Nellie Fitch Kingsley (1862-1924) came to Evanston in 1886 with her husband Homer, superintendent of Evanston School District 75. A founding member of the Woman’s Club of Evanston and later President, Nellie Kingsley was known for her philanthropic work on behalf of many Evanston charitable organizations. In addition to her club work, which included involvement with the University Guild, Kingsley was an author and an active promoter of the arts in Evanston schools, helping to found the Public School Art Society. She was also a founder of the Evanston Community Kitchen, formed in response to WWI food shortages and the influenza epidemic. The Community Kitchen under Kingsley’s leadership provided free meals to those in need and later became an experiment in “Collective Housekeeping” that brought it national recognition.
Nellie Appleton Fitch Kingsley was a philanthropist and savvy business woman who lived in Evanston during a time of great illness, war and civil upheaval. She was able to mobilize influential women in Evanston to successfully help people in need. She proved through her many associations with Evanston clubs and groups that social service was of utmost importance to her, and she led a full life supporting the community. Kingsley was a charter member the Woman’s Club of Evanston in 1889 and held the position of president from 1901 to 1902, served four terms as vice president and one term as recording secretary. The club worked to assist the community where its members thought the local government was falling short, and projects such as the emergency hospital, which served as the nucleus of the Evanston Hospital, were realized. She was also a charter member of the Fort Dearborn chapter of the Daughters of the American Revolution in 1894.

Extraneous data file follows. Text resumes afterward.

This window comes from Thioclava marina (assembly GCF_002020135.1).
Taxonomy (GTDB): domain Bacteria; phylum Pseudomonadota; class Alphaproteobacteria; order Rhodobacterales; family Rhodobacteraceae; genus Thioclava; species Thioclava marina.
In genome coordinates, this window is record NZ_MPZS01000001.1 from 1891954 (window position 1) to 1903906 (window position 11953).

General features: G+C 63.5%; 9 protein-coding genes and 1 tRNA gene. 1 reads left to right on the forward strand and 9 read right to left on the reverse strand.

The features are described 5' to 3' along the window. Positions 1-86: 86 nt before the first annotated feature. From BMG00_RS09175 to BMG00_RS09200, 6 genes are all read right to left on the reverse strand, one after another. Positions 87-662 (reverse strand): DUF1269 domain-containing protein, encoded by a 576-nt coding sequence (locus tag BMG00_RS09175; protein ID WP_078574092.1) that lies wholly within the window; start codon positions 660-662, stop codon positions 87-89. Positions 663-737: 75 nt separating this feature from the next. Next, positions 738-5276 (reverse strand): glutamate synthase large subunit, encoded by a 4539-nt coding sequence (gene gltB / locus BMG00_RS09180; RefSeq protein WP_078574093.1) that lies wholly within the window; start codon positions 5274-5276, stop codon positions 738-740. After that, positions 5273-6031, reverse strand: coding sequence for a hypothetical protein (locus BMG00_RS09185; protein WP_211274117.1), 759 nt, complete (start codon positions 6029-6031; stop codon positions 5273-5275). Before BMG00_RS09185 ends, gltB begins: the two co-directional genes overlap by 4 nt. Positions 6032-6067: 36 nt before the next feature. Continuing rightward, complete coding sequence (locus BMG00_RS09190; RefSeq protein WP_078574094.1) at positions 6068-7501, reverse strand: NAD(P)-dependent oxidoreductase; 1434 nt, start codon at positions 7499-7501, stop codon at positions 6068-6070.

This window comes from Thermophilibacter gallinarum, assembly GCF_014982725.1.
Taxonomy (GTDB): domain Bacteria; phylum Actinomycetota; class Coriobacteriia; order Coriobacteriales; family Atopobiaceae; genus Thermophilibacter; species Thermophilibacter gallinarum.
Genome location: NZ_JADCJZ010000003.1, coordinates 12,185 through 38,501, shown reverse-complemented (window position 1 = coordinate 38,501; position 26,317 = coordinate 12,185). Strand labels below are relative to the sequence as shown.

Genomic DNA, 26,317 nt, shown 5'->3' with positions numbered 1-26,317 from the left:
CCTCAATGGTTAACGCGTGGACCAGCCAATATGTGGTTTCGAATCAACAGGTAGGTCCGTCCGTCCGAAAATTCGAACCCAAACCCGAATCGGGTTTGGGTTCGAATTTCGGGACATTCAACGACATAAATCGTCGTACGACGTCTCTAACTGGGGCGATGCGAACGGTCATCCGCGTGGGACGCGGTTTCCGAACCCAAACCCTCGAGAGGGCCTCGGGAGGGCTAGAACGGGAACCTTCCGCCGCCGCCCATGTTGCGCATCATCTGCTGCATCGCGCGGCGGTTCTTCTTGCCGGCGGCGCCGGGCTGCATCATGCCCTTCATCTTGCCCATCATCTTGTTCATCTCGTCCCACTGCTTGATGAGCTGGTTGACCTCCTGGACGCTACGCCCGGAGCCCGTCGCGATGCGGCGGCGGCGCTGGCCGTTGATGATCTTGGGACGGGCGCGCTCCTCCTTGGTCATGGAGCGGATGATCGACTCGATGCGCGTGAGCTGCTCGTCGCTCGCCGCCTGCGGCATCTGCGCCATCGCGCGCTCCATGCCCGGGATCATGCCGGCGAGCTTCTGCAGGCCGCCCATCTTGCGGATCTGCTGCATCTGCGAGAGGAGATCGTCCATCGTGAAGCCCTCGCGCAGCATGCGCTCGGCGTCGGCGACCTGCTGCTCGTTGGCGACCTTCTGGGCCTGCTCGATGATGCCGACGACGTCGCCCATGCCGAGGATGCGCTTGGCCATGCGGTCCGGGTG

Kingsley used her contacts with like-minded Evanston women to effect social change in areas including assisting families struggling with illness and poverty. She was a founding member of the Public School Art Society and member of the Evanston Drama Club and worked tirelessly to strengthen Evanston as a cultural center in art, literature and music.
Nellie Kingsley is perhaps best remembered for her involvement in Evanston’s Community Kitchen. In 1918, she along with two other women (Helen Dawes and Elizabeth Odell) organized a community canning kitchen to use surplus food to help families and organizations in need who were suffering hardship brought on by World War I. The kitchen was located in the basement of the Woman’s Club of Evanston and food was distributed by local charities. Food conservation efforts further expanded to demonstrations at Schools of Domestic Science, teaching women how to can and preserve food and shop and consume economically. Later that same year when influenza broke out in Evanston, the kitchen was re-opened to help families affected by illness. In 1919, the Community Kitchen became a nationally known organization with a reputation of being one of Evanston’s most famous business projects. It was re-organized as a private venture operating two branches of service, one where food was sold and the other that delivered meals to customers (delivery lasted about a year). In the beginning, the project received significant criticism from Evanston businessmen saying the venture could not be done and from prestigious Evanston women who commented that the project should not be done. Despite the lack of enthusiasm from her peers, Kingsley and the Evanston Community Kitchen met their main objective which was to reduce food waste, provide food to families in need, and preserve the family tradition of having family meals around the dinner table even during times of great economic difficulties and illness. The latter version of the kitchen specifically addressed changing gender and labor norms, as WWI opened new employment positions for women who had formerly only been qualified to be domestic help.